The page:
INTRODUCTION TO DATABASES
database is an organized collection of data where each data is related
to each other. The data contains useful information in the form of text,
numbers, and dates. You can retrieve any information stored in a database
at any time to make your decision quickly.
A Database Management System (DBMS) is the management of the data, i.e.,
storing, processing, and retrieving of data. The Relational Database Management
System (RDBMS) is the management of all related data.
Some commonly used RDBMSs are:
S. No. RDBMS Company Name
1. Oracle 8/8i/9i/11i ORACLE Corporation
2. Microsoft SQL Server 7.0/2000 Microsoft Corporation
3. Sybase SQL Server Sybase Incorporation
4. Informix Server Informix Software Incorporation
The database is made up of several tables.
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A table is a group of data having similar information. All the data belong to the
same group. These data are further subdivided into several columns named Fields.
Each field may have different data types and sizes but they are related to each
other. The size of the field indicates the maximum amount of data that can be
entered into that field.
Let’s use an example of a school. Suppose a school has two departments:
The Admission department does the admission of new students and collects
the following information about the student:
Date of Birth
Name, Father’s Name, and Address are stored in an alphanumeric format.
Date of Birth is stored in a date type format and monthly income is stored in
The Library department purchases new books and maintains the record of the
books. The book’s information is stored in the following columns:
Date of purchase
Book Name, Subject, Author, and Publication, are stored in alphanumeric
format, date of purchase is stored in date type format, and book cost is stored in
Now we create a database for the school.
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17.2 STRUCTURE OF A DATABASE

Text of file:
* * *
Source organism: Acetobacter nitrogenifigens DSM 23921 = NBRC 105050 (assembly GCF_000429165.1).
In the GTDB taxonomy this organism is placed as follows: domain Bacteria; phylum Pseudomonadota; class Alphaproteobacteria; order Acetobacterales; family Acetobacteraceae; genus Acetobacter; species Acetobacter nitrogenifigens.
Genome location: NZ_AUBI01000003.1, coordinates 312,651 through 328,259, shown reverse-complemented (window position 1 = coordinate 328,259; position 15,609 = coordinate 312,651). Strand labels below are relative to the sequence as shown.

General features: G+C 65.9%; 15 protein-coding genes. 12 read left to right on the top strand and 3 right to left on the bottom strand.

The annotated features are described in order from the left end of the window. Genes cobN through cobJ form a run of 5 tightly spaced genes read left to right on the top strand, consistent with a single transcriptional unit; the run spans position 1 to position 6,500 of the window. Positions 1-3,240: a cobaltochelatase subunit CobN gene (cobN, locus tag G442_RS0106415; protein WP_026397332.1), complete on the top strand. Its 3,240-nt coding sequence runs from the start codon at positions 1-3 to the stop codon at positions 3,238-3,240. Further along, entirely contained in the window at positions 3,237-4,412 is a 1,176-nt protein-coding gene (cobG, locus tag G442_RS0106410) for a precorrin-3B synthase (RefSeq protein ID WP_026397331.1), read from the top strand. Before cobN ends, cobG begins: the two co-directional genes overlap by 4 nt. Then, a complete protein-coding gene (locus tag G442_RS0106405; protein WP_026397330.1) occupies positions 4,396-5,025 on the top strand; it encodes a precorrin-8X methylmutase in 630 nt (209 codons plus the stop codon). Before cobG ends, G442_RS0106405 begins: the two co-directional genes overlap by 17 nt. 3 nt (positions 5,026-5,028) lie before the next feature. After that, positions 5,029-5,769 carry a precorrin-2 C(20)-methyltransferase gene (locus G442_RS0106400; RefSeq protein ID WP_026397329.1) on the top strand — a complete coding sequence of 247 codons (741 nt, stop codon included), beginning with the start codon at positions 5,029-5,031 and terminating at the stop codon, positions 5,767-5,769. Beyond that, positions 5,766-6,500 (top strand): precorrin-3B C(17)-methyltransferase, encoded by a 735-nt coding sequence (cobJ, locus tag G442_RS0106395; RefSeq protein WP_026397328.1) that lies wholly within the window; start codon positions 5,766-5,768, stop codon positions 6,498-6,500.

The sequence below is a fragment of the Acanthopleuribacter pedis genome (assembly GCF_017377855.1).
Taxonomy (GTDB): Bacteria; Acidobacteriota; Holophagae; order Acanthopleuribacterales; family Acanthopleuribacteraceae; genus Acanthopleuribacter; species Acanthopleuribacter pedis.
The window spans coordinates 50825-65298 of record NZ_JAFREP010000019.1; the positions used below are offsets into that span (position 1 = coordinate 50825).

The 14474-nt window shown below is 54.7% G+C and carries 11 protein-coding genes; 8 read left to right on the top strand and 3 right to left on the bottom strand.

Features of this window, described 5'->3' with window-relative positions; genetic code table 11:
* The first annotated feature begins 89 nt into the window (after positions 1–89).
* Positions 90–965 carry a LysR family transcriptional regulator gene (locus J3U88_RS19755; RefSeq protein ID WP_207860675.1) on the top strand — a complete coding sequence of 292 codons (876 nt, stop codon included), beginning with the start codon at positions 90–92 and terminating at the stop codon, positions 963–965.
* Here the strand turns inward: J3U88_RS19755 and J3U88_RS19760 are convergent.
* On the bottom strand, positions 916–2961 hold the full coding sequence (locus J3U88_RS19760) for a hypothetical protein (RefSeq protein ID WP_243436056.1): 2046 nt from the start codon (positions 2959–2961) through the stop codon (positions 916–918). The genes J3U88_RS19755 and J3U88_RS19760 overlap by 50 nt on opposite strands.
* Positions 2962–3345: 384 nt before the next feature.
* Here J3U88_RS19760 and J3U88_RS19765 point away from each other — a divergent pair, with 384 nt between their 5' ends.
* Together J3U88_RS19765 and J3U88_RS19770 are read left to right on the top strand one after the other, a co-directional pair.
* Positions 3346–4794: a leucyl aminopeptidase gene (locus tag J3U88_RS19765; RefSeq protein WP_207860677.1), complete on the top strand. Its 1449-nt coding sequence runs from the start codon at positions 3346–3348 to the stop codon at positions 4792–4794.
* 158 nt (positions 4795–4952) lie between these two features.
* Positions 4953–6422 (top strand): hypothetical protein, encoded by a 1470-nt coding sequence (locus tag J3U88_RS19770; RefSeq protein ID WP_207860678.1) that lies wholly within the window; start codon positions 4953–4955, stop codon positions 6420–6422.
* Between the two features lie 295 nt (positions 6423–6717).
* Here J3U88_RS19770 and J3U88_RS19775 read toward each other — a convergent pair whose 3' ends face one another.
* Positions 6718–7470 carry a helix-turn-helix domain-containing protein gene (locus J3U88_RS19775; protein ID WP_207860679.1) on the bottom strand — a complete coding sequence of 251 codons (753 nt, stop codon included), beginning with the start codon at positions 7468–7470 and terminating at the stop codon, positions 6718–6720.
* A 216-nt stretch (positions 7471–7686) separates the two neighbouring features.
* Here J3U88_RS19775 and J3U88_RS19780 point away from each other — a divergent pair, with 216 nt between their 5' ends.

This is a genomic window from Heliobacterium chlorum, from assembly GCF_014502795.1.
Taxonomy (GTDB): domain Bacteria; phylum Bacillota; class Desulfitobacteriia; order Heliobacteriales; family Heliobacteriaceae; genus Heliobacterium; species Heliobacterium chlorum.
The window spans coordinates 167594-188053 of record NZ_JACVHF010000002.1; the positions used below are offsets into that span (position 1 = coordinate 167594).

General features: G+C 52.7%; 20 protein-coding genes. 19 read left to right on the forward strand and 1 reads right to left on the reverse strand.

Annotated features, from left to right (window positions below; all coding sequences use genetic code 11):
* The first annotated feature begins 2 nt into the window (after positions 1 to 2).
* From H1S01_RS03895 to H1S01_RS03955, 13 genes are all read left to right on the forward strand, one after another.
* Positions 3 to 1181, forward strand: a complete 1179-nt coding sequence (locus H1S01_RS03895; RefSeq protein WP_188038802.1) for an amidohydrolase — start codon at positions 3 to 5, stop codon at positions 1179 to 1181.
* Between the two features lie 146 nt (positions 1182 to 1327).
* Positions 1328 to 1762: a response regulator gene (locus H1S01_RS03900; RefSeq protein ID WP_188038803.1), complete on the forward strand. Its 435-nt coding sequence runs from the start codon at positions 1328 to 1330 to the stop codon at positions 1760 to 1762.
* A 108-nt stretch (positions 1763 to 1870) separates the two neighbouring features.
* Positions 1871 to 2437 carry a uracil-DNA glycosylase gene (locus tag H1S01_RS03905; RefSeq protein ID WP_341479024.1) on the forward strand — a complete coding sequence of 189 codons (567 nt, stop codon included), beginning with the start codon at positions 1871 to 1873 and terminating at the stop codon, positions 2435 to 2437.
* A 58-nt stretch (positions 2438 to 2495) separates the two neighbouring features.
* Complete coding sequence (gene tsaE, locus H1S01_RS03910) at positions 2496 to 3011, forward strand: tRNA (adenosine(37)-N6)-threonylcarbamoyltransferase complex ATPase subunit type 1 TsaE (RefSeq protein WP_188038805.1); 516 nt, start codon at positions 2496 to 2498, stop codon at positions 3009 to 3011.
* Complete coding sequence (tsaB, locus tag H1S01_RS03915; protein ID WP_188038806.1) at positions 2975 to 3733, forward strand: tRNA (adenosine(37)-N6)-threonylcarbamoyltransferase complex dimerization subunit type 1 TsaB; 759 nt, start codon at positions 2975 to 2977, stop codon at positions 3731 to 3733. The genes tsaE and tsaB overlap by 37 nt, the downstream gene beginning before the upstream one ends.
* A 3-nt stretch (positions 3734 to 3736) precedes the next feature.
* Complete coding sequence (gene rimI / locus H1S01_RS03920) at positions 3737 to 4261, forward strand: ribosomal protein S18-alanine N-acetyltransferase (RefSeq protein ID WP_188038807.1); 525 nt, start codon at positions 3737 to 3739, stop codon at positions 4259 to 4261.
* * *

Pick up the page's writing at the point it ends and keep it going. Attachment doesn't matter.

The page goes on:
A Field may be alphanumeric, numeric, or a date type.
Field Name Field type Field size
Name Alphanumeric 50
Fname Alphanumeric 50
Dob Date 8
Address Alphanumeric 100
Income Numeric 8
Field Name Field type Field size
Bookname Alphanumeric 50
Subject Alphanumeric 20
Author Alphanumeric 50
Publication Alphanumeric 50
Purchase_date Date 8
Cost Numeric 8
The main role of keys is to maintain data integrity in a database or table. Keys are
one of the following types:
1. Candidate Key: The column that has a unique value in all the rows is a
candidate key. The candidate key may be more than one in a table.
2. Primary Key: If any column is made a primary key, the data entered in that
column must be unique across the entire column. The primary key column
cannot be left blank. The primary key is one of the candidate keys.
3. Alternate Key: All candidate keys which are not primary keys are referred to
as alternate keys.
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4. Composite Key: If there is more than one field used as primary keys, the sets
of these keys are called composite keys.
5. Foreign Key: When a primary key of one table also exists in another table, it
is referred as a foreign key for the second table. The foreign key is used for
making a relation between both the tables.
17.4 DATA INTEGRITY
For a successful database operation there must be data integrity. There are three
types of data integrity.
1. Entity Integrity: Ensures that each record is unique and can be identified by a
primary key, because a primary key field contains a unique value.
2. Domain Integrity: Ensures column level validation, i.e., each value of the field
is validated before entering, whether it is correct or not, and only the correct
value is allowed to be entered.
3. Referential Integrity: Ensures that for each value of a foreign key, a primary
key exists in the master table.